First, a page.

In our Ploum IP team we regularly hear about scam trademark invoices. Annoying to receive, but even worse if you have paid such an invoice. We cannot warn you enough: watch out and when in doubt, ask us.
Fortunately, many of our clients are cautious and send us suspicious invoices, asking: “Is this right?”. However, we regularly have people telling us: “I received such an invoice for a Benelux trade mark filing, which looked kind of strange because it came from country XYZ, but I just paid it.” And we know it’s a much bigger issue, because the people who have been scammed are usually unaware that this has happened to them. In addition, many people are ashamed of this.
Being ashamed is not necessary. From freelancers to multinationals, all kinds of companies have been victimized. The fraudsters have cleverly constructed their fraudulent activities. Self-employed people are often ignorant and do not want debt collection agencies knocking on their door; in larger companies the amount of money to be paid is often below certain authorization thresholds or just blindly approved.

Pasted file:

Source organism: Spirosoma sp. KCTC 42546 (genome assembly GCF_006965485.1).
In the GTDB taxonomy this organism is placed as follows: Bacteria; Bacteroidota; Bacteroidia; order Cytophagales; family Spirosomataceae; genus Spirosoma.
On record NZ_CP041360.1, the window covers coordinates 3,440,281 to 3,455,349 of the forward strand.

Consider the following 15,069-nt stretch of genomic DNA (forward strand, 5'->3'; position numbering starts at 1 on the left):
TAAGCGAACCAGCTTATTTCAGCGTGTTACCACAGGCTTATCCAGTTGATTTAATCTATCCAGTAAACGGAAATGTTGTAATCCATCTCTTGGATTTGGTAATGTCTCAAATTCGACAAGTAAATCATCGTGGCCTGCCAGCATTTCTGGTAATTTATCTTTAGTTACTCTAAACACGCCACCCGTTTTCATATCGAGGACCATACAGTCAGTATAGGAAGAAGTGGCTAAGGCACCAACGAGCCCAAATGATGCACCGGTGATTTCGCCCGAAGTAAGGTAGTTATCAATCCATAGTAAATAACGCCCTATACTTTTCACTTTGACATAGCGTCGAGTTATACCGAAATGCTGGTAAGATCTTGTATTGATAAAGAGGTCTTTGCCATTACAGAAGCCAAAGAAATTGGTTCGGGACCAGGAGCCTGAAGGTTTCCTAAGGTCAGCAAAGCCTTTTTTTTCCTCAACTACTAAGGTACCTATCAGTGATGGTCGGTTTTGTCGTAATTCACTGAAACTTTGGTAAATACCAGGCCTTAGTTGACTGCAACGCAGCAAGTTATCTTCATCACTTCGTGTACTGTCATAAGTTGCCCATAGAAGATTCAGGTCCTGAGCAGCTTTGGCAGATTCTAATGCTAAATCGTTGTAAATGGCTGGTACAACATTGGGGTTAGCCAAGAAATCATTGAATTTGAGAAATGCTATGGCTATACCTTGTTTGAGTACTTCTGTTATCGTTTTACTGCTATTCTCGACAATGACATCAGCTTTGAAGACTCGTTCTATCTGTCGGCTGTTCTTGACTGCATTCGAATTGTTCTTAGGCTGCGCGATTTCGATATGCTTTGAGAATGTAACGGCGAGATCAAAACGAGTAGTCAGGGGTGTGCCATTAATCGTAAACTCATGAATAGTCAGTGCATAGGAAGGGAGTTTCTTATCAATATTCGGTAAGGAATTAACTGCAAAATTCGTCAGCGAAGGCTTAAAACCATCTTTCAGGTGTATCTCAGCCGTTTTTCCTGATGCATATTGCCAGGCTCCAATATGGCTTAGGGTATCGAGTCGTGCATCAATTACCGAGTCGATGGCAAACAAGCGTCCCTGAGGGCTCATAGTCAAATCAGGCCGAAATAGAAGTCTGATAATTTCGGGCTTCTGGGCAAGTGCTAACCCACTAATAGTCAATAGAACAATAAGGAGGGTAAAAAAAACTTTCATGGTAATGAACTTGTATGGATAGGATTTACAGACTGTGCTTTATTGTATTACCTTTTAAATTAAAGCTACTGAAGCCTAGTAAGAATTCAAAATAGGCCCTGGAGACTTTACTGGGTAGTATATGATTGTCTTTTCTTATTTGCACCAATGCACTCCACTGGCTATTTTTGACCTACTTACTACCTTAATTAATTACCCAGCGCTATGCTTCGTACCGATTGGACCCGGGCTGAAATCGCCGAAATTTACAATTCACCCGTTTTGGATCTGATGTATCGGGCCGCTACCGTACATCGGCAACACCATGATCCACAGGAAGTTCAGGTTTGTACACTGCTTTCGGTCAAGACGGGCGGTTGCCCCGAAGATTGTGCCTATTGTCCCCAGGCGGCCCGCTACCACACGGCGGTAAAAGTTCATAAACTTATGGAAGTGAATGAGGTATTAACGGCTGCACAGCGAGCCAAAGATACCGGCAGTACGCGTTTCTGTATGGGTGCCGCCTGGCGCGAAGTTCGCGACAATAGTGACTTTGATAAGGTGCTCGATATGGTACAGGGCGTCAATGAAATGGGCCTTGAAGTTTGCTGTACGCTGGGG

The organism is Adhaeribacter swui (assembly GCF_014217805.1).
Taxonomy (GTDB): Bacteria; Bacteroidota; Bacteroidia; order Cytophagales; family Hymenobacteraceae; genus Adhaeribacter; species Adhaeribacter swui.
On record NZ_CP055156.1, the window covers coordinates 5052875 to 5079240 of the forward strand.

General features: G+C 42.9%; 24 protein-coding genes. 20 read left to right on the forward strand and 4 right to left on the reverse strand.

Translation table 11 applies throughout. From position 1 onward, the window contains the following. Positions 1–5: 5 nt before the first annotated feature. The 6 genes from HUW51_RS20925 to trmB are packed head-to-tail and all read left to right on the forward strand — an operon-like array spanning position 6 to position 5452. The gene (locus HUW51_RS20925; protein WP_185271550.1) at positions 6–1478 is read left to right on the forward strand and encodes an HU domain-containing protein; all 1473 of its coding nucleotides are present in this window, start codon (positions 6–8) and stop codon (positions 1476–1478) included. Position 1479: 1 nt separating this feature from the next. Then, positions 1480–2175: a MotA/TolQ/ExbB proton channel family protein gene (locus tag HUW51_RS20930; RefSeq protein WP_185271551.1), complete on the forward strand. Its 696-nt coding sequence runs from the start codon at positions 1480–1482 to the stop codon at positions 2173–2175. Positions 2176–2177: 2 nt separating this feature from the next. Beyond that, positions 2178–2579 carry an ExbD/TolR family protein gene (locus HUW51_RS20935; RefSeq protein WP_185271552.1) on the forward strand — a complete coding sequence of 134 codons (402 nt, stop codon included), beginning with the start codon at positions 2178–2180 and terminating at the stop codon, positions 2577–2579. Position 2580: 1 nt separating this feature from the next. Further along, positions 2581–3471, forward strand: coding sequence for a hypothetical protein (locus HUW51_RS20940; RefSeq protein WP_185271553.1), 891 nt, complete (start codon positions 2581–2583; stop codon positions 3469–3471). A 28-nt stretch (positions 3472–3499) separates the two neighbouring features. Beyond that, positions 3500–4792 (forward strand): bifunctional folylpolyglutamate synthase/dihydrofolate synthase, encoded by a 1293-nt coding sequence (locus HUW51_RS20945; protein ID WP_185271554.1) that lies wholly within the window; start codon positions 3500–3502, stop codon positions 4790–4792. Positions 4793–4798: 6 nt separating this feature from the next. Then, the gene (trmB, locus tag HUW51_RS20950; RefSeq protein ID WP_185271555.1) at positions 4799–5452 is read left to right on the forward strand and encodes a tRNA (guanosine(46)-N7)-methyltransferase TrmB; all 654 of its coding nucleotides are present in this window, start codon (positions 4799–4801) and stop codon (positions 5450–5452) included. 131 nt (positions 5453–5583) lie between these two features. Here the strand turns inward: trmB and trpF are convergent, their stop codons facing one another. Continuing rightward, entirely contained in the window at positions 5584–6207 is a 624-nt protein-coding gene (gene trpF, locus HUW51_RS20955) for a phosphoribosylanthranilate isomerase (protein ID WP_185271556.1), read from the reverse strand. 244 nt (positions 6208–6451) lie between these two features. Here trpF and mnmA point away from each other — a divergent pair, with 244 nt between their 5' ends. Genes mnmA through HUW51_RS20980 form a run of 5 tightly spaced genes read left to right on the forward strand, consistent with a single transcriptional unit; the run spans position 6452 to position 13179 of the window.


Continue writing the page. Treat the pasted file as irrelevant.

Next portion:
Tips & Tricks
Creating awareness among the public remains important. As a rule of thumb: when it is trade mark related never pay an invoice from another party than your trade mark attorney and, if in doubt, send the invoice to your attorney.
Companies can easily check the received invoices on the websites of the official trade mark authorities. Most websites can be found here: https://www.wipo.int/madrid/en/fees/ip_position.html.
Ploum helps out
Ploum is at the forefront of combating this kind of fraud and Ploum partner Willem Leppink, who is also a member of the executive committee of the European trademark owners organization MARQUES, is actively involved in the pan-European network led by the European Union Intellectual Property Office (EUIPO), to make it as difficult as possible for these fraudsters.
The motto remains: be cautious and do not just pay every invoice you receive.
More information can be found here.